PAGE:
A slice of American life – the US Diner



The well-known (at least locally) Tick Tock diner at Clifton, New Jersey. Lit up like a Christmas tree so you can’t miss it as you drive by. Photo © ExpatAussieInNJ

EXPAT LIFE: What’s as American as apple pie?

How about the American diner?

This may be an icon in the US but even people outside of America have been absorbing diner culture since the advent of ‘Happy Days’ and the Fonz, into our living rooms, way back when.

Since the late sixties, countless movies and TV series have catalogued a bevy of onscreen imagery that includes cozy booths, counter top breakfasts, waitresses with attitude, and lots of “caw-fee”, all in a familiar rectangular-shaped building.

American diners are so iconic that at least two have been purchased and shipped to the UK and Germany, where, no doubt, they provide a very different alternative to local eateries. At home in the USA, their cultural value is so esteemed that some have even been added to the US National Register of Historic Places.

Diners occur throughout the USA but are much more concentrated in the northeast, including New Jersey and New York. New Jersey may be small but it is chock full of diners, with an estimated 526 throughout the state – the largest number in the US. This is almost one diner for every township. It’s no wonder that the humble diner is part of everyday life in Jersey.


The table in Holstens restaurant, Bloomfield, New Jersey where the character, ‘Tony Soprano’ was killed in the final episode of this world-famous TV series. Just one of many images that have helped conceptualize the culture of diners for non-Americans. Photo © ExpatAussieInNJ

Where did Diners begin?

The first true diner was a food wagon with walk up windows around the sides, introduced in 1872 in Rhode Island. This concept evolved into the Worcester Lunch Car Company which added seating to the wagon diner idea and sold their food in busy downtown areas.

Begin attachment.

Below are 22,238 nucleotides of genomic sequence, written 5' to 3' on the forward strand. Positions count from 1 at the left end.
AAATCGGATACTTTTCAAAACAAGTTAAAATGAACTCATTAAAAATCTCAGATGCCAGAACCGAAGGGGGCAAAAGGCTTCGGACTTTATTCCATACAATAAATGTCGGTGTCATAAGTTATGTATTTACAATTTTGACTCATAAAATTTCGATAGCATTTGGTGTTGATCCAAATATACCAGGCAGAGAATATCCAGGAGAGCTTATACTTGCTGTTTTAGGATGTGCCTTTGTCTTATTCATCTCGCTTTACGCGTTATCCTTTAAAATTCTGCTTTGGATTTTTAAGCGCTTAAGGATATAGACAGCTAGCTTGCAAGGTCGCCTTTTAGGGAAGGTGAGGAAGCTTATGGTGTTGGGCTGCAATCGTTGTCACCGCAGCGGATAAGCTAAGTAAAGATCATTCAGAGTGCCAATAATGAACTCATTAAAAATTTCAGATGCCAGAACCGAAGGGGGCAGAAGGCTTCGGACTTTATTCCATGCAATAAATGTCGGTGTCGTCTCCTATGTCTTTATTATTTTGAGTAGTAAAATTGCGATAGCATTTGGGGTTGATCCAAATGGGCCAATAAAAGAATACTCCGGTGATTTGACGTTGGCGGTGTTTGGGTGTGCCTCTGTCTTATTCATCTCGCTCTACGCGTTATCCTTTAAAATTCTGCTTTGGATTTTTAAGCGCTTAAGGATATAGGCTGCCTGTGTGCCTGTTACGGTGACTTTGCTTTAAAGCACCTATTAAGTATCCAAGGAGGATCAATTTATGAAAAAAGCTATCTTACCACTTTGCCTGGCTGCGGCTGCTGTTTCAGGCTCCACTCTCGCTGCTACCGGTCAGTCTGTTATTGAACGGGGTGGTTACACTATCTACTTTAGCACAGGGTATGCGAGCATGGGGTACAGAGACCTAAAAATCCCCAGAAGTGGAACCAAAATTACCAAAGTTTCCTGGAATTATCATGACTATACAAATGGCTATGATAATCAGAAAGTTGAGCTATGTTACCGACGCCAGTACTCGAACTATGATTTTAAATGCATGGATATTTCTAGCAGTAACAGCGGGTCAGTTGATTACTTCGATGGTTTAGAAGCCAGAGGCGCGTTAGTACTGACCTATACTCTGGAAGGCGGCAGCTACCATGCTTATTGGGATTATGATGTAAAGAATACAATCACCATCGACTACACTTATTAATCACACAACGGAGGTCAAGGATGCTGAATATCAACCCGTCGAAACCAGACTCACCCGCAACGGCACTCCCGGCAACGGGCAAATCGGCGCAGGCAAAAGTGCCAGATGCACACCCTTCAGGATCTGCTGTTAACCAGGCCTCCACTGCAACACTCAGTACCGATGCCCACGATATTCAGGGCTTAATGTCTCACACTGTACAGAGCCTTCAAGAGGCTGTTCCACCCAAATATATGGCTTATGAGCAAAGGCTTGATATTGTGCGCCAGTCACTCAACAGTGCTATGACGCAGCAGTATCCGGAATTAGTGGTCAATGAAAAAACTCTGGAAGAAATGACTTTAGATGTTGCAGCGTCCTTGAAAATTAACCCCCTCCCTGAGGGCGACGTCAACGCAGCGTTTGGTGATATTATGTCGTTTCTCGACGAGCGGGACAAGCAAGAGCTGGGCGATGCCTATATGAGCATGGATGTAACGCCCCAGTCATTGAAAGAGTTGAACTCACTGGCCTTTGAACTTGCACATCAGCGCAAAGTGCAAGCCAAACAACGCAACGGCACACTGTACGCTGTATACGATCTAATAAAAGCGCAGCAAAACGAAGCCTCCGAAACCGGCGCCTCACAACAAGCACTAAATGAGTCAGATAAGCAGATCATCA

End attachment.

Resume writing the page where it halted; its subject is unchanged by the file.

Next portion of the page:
It was in New Jersey where diners took off big time. Mass production of prefabricated diners was started by the Jerry O’Mahony Diner Company of Elizabeth. The concept of the modern diner was born. Shaped like a railway carriage with those shiny chrome and flashy looks that diners are known for. Amazingly, one of these original diners still operates today in Summit, New Jersey.


One of the orginal ‘modern’ diners made by the Jerry O’Mahony Diner Company of Elizabeth, New Jersey. This one is starting to look it’s age. Despite its unattractive appearance, it is rated as a good breakfast joint. Photo © ExpatAussieInNJ

Since 1872, diners have attained a nationally acknowledged level of cultural significance. Michelin star material, they may not be. But diners are recognized more for their appeal as a place where people from all walks of life, can congregate to get a meal or coffee at almost any time of the day or night.

What are diners like today?

Early diners needed to be mobile so they could be moved around to set up for business in different places. The earliest modern diner designs maintained this ‘rail carriage’ look. The interiors were furnished with a counter bench with seats for patrons to sit at while eating, with waitresses behind the counter serving or preparing food. Booths were provided around the window-lined sides of the diner.